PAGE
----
He called for Culture, Media and Sport Select Committee chairman Damian Collins to step down from leading the inquiry because he accepted hospitality from Chelsea football club, which is owned by Roman Abramovich. "It was when Trump won, there had to be reason he won and Brexit had happened".
Arron Banks, the outspoken founder of the Leave.eu campaign, faced almost three hours of questioning by British lawmakers probing the spread of misinformation online. Banks lodged an appeal against that decision on Tuesday, and the MPs said they would not ask Banks about the case given the ongoing legal process.
The millionaire entrepreneur also dismissed allegations by whistle-blower Brittany Kaiser, who said he had illegally used personal data belonging to clients of his insurance companies Eldon and GoSkippy for the Brexit campaign.
The paper said the Brexit campaigners subsequently invited Yakovenko and Udod to a drinks party in London's Notting Hill hosted by Banks, and the Russian ambassador was also asked to attend their results party in Westminster.
He accused the select committee investigating fake news in British politics of a "witch hunt" and siding with anti-Brexit campaigners seeking a second ballot on European Union membership.
Asked if there was any Russian money given to Leave.EU, Mr Wigmore insisted: "No, not one penny or one rouble".
Mr Wigmore told MPs he first met Russians at a Ukip conference and in his role as diplomat for Belize he was seeking investors to help the small South American country sell its bananas. "It all really comes from two witnesses that really do lack credibility", he said, adding that Leave.EU did not hire Cambridge Analytica.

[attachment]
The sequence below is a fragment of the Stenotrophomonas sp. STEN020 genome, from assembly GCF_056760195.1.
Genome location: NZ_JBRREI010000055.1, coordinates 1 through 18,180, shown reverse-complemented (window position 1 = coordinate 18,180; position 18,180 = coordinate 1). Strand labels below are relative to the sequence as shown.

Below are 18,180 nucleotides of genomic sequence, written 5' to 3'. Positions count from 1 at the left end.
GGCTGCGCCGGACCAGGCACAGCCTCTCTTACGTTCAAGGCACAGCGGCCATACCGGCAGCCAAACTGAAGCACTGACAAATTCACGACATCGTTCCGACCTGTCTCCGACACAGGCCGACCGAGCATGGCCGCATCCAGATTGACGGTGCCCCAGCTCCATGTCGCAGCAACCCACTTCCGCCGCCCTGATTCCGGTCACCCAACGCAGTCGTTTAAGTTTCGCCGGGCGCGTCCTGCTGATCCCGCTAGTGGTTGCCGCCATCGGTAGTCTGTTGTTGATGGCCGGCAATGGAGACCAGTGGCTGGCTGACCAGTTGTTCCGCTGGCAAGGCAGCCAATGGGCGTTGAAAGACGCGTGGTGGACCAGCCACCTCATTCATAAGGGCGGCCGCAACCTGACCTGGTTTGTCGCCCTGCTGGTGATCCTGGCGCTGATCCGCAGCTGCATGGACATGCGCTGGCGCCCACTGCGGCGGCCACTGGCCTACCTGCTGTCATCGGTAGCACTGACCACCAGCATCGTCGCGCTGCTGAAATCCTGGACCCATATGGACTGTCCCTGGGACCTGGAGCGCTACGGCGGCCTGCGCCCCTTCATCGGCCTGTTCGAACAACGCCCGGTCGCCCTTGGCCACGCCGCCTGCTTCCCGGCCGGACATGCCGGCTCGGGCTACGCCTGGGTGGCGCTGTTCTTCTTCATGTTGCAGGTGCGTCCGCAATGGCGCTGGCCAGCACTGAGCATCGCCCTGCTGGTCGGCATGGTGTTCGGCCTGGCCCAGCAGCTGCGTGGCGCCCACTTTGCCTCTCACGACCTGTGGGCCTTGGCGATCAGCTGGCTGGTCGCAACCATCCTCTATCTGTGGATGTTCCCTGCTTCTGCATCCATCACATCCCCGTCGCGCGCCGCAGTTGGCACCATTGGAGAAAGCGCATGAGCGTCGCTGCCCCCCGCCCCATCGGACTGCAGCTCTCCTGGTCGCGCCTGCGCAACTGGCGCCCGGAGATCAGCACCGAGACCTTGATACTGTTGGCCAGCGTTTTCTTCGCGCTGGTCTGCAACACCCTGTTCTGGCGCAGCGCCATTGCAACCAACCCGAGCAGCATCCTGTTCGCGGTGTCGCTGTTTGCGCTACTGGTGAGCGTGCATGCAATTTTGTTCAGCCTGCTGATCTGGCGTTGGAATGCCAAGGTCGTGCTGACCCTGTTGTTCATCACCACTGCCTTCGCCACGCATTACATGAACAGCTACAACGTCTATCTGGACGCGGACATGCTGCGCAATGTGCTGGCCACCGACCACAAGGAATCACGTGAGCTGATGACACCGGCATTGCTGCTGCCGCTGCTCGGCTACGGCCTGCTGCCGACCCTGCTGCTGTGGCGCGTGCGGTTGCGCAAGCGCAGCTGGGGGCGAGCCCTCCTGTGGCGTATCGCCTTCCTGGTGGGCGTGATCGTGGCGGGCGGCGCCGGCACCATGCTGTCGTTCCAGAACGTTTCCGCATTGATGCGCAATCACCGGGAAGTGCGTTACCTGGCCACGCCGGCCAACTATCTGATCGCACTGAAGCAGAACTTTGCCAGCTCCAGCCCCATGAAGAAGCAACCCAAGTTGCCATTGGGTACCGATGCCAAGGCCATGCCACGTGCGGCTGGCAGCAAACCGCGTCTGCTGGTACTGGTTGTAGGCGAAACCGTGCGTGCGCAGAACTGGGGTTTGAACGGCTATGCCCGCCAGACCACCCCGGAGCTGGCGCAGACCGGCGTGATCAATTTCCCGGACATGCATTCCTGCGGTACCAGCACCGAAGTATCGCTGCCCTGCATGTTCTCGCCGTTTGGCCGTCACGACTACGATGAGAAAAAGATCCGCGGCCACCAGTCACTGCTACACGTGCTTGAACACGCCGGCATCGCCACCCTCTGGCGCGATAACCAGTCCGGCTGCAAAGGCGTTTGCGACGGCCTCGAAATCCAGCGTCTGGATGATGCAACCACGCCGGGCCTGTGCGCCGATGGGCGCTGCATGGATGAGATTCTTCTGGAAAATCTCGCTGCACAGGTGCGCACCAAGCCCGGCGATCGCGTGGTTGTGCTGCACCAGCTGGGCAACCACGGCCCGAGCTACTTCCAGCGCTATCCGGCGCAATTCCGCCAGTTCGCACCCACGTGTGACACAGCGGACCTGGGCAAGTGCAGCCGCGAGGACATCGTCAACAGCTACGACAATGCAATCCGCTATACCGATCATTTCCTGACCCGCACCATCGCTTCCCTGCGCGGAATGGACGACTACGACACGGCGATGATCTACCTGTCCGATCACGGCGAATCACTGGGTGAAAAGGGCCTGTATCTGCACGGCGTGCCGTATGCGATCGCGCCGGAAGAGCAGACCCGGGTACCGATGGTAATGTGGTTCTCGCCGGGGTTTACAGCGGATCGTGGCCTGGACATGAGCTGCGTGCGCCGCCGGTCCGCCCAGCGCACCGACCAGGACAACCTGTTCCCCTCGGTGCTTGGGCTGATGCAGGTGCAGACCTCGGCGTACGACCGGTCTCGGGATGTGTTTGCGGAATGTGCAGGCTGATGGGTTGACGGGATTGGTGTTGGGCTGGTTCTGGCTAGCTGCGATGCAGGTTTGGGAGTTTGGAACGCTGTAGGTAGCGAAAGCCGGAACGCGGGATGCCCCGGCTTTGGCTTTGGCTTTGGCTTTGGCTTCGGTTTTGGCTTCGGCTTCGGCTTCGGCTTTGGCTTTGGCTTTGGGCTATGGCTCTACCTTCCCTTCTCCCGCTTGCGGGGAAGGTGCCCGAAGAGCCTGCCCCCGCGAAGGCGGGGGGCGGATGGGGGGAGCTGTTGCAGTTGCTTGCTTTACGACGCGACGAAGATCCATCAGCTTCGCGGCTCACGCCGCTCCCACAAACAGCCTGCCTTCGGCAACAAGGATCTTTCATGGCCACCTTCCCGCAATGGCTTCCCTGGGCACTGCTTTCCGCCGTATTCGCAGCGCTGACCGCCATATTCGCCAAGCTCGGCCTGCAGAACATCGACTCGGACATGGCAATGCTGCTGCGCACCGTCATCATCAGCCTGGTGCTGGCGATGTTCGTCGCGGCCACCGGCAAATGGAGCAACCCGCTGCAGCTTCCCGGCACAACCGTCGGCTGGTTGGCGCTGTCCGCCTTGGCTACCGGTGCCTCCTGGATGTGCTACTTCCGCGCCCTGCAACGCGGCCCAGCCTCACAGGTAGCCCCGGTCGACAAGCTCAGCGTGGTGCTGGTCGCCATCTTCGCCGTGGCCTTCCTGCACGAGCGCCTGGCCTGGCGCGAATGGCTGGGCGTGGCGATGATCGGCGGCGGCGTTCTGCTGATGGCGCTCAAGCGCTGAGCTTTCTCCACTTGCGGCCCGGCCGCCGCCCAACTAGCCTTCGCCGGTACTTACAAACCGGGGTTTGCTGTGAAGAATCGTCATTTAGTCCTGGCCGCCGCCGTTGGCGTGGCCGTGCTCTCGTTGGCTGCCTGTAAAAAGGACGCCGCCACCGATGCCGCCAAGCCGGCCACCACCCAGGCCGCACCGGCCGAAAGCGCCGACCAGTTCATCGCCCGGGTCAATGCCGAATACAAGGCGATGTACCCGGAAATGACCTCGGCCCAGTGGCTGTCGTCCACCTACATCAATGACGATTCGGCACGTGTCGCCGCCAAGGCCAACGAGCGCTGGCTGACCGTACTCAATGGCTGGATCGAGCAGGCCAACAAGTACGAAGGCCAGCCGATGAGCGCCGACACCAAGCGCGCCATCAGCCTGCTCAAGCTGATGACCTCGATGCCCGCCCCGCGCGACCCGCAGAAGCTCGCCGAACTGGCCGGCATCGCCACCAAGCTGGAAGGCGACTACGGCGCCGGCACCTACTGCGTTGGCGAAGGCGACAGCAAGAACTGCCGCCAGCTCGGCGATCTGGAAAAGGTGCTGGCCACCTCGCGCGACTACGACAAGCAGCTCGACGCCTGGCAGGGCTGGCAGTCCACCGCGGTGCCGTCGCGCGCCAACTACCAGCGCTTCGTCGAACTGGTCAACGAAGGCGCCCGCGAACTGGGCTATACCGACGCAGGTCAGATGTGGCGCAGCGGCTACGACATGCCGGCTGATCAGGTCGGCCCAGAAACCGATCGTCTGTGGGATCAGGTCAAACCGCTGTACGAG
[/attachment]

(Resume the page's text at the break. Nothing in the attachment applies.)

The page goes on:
In May, Leave.EU was fined £70,000 by the Electoral Commission for breaking spending rules during the referendum. The group's ads were seen by many as divisive and fear mongering. The piece of advice that we got, right from the beginning, was remember referendums are not about facts, it's about emotion and you have got to tap into that'.
The newspaper reported Banks traveled to Moscow at the height of the Brexit campaign, and that he was offered a business deal involving six Russian goldmines.
The men then met Mr Paisley - who had been present during some of the session - and Mr Wilson for lunch in a Commons restaurant.
The last of these was in November 2016, three days after Mr Banks, Leave.EU's communications director Andy Wigmore and the former UKIP leader Nigel Farage met Mr Trump in NY following his election victory.
Arron Banks, one of the self-described "bad boys of Brexit", said he has no business interests in Russian Federation and there was no evidence of a conspiracy connected to Britain's vote to leave the European Union. His three children are also dual citizens, he added. However, the House of Lords has passed 15 amendments to the legislation that would weaken the Brexit process by keeping the United Kingdom within the EU's customs union and give parliament more of a say over the final arrangement with the EU.
He tweeted a picture of the group - along with fellow DUP MP Sammy Wilson - on the House of Commons terrace.